“Is there anything I can do to help?”
We’ve all said this to people weathering the loss of a family member. Their answer might be “make a donation” or “just having you here is comfort enough.” More often the cloud of their grief disguises their real needs.
But there is something else that friends and family can do that would be hugely valuable: tell a story. We don’t mean write a biography or a whole essay. We mean literally: tell a single story about the person.
What we as friends can do is relieve some of the burden by helping to preserve memories. You don’t have to organize a big project; just tell a single story. If each friend does that, the bereaved will end up with a mosaic of memories that will be more vivid than even a story that they could write.
Need inspiration? Here are some ideas:
Tell a story.
Describe a moment that you treasure with that person. Be detailed, and explain what characterstic that anecdote conveys. Or you could video tape your self (using your phone) telling that story
Send a photo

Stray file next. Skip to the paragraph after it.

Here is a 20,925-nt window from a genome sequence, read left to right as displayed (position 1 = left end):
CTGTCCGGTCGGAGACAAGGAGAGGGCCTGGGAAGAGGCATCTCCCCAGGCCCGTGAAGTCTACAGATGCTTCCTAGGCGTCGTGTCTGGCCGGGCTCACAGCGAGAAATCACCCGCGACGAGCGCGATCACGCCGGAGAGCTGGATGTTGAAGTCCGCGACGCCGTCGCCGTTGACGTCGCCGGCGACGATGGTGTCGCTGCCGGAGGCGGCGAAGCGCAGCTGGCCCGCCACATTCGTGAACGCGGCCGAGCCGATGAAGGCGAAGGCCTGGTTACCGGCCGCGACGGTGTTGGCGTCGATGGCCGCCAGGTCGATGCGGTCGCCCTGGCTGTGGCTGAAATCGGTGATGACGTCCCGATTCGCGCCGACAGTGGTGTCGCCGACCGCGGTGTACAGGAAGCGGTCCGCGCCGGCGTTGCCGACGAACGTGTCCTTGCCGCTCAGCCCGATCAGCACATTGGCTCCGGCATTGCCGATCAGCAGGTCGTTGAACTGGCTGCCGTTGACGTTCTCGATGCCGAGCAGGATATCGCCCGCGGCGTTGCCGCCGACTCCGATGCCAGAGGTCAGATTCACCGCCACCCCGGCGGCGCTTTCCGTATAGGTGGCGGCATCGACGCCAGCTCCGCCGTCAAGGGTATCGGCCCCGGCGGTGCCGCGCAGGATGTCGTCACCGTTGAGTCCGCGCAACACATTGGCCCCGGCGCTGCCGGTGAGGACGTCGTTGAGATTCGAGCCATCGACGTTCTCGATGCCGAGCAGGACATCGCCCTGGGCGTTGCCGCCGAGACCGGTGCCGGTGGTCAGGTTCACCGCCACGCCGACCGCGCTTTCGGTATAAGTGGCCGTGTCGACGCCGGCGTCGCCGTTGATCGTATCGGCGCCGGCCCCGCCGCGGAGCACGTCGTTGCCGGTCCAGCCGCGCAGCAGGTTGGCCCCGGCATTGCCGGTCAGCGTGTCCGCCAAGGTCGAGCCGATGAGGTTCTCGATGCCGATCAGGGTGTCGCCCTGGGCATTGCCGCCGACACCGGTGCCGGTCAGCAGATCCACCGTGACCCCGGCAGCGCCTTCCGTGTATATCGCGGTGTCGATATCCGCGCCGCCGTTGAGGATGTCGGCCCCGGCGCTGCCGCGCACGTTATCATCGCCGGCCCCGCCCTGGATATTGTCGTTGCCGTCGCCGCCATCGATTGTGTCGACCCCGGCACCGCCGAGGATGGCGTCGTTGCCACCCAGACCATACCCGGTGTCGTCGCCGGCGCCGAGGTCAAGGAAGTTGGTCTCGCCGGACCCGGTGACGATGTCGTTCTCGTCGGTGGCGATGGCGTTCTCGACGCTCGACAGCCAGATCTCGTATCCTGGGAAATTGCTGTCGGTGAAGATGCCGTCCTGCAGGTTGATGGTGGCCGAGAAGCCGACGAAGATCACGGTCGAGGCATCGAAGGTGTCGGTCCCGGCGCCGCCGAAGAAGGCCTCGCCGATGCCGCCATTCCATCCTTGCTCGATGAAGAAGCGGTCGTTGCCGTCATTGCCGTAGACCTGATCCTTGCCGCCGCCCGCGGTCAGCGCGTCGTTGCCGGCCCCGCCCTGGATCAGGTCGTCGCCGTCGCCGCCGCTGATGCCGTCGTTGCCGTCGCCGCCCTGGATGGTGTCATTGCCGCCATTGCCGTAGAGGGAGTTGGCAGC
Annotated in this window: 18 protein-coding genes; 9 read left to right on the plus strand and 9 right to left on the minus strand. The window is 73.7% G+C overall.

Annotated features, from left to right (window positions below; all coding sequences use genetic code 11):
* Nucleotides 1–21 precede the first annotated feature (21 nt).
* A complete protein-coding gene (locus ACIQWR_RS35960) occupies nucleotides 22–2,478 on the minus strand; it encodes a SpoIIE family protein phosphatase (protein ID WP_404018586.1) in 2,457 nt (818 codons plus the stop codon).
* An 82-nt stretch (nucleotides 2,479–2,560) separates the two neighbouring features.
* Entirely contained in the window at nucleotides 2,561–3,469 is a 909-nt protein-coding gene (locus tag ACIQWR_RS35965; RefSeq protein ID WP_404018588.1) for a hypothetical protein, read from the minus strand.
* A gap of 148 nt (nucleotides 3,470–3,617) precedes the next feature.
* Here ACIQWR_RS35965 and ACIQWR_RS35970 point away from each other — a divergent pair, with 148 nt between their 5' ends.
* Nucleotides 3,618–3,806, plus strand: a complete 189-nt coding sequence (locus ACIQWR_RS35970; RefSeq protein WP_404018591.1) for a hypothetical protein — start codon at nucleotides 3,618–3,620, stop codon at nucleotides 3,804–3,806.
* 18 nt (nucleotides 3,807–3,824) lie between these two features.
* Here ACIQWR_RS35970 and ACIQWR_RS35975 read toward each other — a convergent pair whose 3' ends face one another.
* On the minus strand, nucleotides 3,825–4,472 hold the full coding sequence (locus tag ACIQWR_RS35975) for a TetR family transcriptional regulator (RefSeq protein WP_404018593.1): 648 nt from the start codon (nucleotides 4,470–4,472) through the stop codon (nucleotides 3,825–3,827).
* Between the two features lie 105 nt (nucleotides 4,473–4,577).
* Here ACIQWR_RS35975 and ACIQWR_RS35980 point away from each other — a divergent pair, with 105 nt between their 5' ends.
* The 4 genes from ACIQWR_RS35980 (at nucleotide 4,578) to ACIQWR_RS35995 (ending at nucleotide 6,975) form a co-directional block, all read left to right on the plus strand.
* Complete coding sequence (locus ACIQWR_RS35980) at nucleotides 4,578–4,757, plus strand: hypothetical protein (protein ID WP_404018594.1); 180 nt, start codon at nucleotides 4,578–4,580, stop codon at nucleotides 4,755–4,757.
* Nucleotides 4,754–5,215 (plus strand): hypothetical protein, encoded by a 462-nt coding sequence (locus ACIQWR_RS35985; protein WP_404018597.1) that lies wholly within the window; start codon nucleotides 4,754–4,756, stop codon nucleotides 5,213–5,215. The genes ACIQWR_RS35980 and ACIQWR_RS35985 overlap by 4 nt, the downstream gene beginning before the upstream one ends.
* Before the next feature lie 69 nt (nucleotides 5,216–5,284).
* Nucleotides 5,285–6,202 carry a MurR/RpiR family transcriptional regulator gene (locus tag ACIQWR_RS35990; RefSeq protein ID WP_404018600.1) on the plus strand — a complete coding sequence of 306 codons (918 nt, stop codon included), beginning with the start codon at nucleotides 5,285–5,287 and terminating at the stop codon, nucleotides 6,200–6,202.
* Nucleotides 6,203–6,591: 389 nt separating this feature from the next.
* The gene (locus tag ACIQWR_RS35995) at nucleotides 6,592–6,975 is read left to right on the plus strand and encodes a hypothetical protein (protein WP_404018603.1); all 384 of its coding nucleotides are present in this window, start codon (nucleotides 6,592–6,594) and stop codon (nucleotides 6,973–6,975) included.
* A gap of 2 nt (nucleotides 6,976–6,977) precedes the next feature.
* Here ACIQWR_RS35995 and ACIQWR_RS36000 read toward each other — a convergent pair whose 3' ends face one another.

The best would be a photo of you and the deceased together but any photo that the family might not have would be an incredible treasure.
Answer a question
At LifePosts and some other memorial sites, if you’re stymied on what to say, you can just answer a question.
Screengrab a social media post
If the person ever commented on something you posted online, you might consider making a copy and sharing that with the family. Tiny bits of everyday life can provide little snapshots of the person’s personality and passions that the family might not have.
Preserve an old email
You have gotten an email from the person that captures their personality, and might be worth sharing.
Capture a voice message
If you have a voice message on your phone from the person, save it and share it.
Share a copy of a eulogy
If you did offer a eulogy, share a copy with the family. In the chaos of the moment, a lot of families forget to collect those.
Organize a small story-burst
If you want to do more, you can be the one who initiates the creation of an online memorial. Or you can organize a part of it. On LifePosts, you can create your own LifeTimeline event or LifeQ question and then send that around to friends. If you knew this person in high school, for instance, you can create a timeline event about that and then send the link to other friends from college.
The most important thing to remember is that you don’t have to try to capture the person’s whole life. Think of it like a pointillist painting. If you stare at it up close, it’s just a bunch of dots. But if you step back, each dot has helped make a beautiful image.